Lowenthal, Mark M., Issues in Science and Technology
Jack Mendelsohn's "Next Steps in Nuclear Arms Control" (Issues, Spring 1993) cogently presents the case for keeping up the momentum gained in this area over the past few years, but does so in inverse order. He gives three reasons for doing so but places the need for a rethought and reshaped U.S. nuclear strategy at the end. The arms control cart is, once again, placed before the policy horse.
U.S. arms control policy has often been hobbled by the view that arms control is a positive end unto itself, which it is not. Rather, arms control makes sense, and is politically successful, only when tied directly to broader national security goals.
Assuming that START I and II enter into force, it is more likely that there will be a necessary period of reevaluation before we reach any new agreements. Several priorities emerge. First, is the need to rethink not just U.S. nuclear strategy, but also broader U.S. national security requirements and the role nuclear weapons can and will play. Coupled with this is the need to recognize that we are not likely (and probably do not want) to reach a period of total nuclear disarmament. We also need to reflect, once again, on why nuclear weapons are a problem. Is it the weapons themselves or the state that hold them? Did nuclear weapons cause the Cold War, or were they a symptom of that struggle? As a reference point, consider that the nuclear arsenals of Britain and France have never been a cause for concern.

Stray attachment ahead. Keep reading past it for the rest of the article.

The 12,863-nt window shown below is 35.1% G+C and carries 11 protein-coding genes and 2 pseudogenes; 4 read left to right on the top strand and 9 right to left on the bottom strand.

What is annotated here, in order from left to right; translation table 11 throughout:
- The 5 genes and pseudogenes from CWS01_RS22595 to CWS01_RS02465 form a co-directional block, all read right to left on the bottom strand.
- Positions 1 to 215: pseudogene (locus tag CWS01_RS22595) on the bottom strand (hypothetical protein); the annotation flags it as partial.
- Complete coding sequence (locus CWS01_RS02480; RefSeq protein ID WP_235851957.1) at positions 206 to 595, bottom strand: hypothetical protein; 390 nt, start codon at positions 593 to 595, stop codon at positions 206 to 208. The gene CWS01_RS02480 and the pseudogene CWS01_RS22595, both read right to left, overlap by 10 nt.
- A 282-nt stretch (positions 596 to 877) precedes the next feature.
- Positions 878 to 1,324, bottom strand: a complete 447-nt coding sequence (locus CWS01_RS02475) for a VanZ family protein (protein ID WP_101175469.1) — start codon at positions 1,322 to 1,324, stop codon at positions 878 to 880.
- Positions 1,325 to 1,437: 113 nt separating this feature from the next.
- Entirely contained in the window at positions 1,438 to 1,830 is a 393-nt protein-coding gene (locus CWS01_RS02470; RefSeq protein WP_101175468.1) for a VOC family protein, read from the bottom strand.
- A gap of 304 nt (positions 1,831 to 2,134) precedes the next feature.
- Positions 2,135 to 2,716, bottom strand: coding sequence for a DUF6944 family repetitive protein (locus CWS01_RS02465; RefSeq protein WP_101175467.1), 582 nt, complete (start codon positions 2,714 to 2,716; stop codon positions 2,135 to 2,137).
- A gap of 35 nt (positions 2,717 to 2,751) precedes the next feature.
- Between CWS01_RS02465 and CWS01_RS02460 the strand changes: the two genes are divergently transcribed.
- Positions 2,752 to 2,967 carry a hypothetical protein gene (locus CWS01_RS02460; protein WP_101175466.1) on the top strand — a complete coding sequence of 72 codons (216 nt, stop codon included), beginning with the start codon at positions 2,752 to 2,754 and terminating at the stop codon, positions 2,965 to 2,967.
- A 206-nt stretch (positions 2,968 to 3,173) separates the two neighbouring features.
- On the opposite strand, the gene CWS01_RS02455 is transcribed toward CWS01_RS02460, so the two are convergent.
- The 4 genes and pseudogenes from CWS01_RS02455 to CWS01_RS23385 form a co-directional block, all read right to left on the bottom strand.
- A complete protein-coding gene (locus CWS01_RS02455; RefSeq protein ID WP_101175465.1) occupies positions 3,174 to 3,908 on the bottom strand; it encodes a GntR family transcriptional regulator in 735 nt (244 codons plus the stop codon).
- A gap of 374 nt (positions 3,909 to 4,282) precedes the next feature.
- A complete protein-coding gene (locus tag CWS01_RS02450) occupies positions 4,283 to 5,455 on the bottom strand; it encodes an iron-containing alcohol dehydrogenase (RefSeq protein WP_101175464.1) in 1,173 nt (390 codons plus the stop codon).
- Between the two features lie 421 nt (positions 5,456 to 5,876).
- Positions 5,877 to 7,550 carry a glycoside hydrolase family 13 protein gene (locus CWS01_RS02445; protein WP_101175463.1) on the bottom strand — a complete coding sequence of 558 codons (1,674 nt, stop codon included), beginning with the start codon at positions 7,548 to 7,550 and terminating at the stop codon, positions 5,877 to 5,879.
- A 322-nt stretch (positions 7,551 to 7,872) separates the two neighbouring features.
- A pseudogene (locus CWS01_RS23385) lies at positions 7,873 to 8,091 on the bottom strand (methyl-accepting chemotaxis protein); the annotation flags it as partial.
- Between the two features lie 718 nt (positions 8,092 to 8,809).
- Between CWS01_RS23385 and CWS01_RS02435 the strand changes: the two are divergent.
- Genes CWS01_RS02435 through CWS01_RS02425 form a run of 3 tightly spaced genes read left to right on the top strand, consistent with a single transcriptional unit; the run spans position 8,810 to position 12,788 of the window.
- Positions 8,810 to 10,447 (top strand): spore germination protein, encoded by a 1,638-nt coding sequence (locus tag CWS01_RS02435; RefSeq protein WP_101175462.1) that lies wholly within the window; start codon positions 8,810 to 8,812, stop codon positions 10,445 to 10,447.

Second, and closely related to this last point, is the concern that as nuclear arsenals get smaller and as proliferation problems persist, new calculations and perhaps new strategic concepts will be required. …